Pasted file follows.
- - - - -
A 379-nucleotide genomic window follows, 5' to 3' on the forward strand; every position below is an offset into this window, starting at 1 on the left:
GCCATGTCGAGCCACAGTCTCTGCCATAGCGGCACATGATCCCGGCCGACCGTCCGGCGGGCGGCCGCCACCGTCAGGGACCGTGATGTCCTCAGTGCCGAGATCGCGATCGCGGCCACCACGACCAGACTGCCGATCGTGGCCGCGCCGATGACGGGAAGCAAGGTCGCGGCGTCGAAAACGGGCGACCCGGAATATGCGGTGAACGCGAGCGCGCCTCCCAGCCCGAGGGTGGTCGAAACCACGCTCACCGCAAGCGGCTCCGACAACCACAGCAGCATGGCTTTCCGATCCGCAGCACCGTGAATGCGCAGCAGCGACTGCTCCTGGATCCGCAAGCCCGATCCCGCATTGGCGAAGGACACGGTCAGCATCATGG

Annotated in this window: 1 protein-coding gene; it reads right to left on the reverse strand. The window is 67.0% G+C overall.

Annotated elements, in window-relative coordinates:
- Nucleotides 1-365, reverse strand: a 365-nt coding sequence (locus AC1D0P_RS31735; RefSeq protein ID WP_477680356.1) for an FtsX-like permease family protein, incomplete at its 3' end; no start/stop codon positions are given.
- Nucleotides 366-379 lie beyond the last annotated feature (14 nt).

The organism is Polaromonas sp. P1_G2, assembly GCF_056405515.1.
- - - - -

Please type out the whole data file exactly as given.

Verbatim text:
A 379-nucleotide genomic window follows, 5' to 3' on the forward strand; every position below is an offset into this window, starting at 1 on the left:
GCCATGTCGAGCCACAGTCTCTGCCATAGCGGCACATGATCCCGGCCGACCGTCCGGCGGGCGGCCGCCACCGTCAGGGACCGTGATGTCCTCAGTGCCGAGATCGCGATCGCGGCCACCACGACCAGACTGCCGATCGTGGCCGCGCCGATGACGGGAAGCAAGGTCGCGGCGTCGAAAACGGGCGACCCGGAATATGCGGTGAACGCGAGCGCGCCTCCCAGCCCGAGGGTGGTCGAAACCACGCTCACCGCAAGCGGCTCCGACAACCACAGCAGCATGGCTTTCCGATCCGCAGCACCGTGAATGCGCAGCAGCGACTGCTCCTGGATCCGCAAGCCCGATCCCGCATTGGCGAAGGACACGGTCAGCATCATGG

Annotated in this window: 1 protein-coding gene; it reads right to left on the reverse strand. The window is 67.0% G+C overall.

Annotated elements, in window-relative coordinates:
- Nucleotides 1-365, reverse strand: a 365-nt coding sequence (locus AC1D0P_RS31735; RefSeq protein ID WP_477680356.1) for an FtsX-like permease family protein, incomplete at its 3' end; no start/stop codon positions are given.
- Nucleotides 366-379 lie beyond the last annotated feature (14 nt).

The organism is Polaromonas sp. P1_G2, assembly GCF_056405515.1.